Our bodies have multiple fronts for battling viruses, and it’s impressive that any of those suckers manage to invade our bodies at all. When virus particles do make their way into a cell, it’s important for biologists to understand their pathway through a cell in order to create drug therapies and vaccines. Today’s image is from a paper describing the use of high resolution imaging to understand this process.
The polarized cells that line our digestive and respiratory tracts form a tight barrier that protects our bodies from viruses. Understanding how viruses are able to breach these polarized epithelial cells is important in guiding the development of therapeutics and vaccines, yet previous research has focused mainly on in vitro studies of virus entry into nonpolarized cells. Microscopy advances have recently allowed the high-resolution imaging of virus entry in polarized epithelial cells. Boulant and colleagues used live-cell spinning-disk confocal microscopy to follow the uptake of single mammalian reovirus (MRV) virions and infectious subvirion particles (ISVPs) in polarized Madin–Darby canine kidney cells. Both virus particles were internalized by clathrin-mediated endocytosis at the apical surface. MRV virions reached early and late endosomes, while ISVPs escaped the endocytic pathway prior to reaching early endosomes. In the images above, the tight-junction protein ZO-1 (red, left) shows the typical belt pattern surrounding the polarized cells (side views are also shown in the top and side strips). The MRV cell surface receptor JAM-A (red, right) is localized near tight junctions and on the apical side of the cells.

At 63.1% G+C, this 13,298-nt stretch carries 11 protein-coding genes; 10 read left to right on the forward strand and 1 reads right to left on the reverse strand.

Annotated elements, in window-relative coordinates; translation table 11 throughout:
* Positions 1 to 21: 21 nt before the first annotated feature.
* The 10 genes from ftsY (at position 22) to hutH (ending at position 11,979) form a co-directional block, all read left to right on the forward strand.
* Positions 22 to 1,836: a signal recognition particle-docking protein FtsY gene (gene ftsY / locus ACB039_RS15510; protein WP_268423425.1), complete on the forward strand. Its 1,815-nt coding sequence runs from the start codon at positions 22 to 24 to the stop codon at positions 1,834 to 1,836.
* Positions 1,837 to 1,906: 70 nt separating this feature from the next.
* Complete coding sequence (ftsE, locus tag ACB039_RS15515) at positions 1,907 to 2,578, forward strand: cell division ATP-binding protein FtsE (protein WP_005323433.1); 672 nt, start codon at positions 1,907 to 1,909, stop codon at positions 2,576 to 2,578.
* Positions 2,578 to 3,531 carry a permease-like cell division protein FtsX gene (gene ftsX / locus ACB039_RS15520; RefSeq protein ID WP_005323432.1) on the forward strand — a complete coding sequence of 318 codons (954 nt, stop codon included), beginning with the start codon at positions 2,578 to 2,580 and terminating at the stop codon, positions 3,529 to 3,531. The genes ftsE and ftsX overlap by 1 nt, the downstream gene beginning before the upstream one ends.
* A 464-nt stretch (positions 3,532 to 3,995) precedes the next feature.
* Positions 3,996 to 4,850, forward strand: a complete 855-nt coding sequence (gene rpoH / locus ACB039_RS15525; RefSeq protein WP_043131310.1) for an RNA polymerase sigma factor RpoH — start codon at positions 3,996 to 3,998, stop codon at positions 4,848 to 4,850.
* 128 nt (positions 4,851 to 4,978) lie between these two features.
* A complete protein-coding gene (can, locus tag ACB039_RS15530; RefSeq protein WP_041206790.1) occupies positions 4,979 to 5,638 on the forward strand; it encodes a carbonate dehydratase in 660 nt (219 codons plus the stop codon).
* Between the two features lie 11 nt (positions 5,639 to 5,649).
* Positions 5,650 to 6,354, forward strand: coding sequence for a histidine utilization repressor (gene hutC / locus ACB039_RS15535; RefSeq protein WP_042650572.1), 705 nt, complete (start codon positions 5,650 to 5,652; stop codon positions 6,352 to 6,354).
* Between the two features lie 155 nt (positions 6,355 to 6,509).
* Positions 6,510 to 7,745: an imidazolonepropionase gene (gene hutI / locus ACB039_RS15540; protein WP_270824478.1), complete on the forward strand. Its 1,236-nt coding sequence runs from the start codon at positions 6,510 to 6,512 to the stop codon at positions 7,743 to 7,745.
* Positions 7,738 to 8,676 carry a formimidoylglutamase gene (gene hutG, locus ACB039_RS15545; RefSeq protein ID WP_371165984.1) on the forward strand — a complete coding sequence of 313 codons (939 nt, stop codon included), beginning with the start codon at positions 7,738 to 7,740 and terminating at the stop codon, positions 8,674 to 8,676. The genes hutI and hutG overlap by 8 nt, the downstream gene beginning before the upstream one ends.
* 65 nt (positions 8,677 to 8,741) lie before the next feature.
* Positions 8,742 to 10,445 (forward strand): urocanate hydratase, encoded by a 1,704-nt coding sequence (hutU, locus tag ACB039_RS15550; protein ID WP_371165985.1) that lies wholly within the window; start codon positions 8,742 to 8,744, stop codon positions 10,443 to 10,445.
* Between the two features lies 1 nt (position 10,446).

Boulant, S., Stanifer, M., Kural, C., Cureton, D., Massol, R., Nibert, M., & Kirchhausen, T. (2013). Similar uptake but different trafficking and escape routes of reovirus virions and infectious subvirion particles imaged in polarized Madin-Darby canine kidney cells Molecular Biology of the Cell, 24 (8), 1196-1207 DOI: 10.1091/mbc.E12-12-0852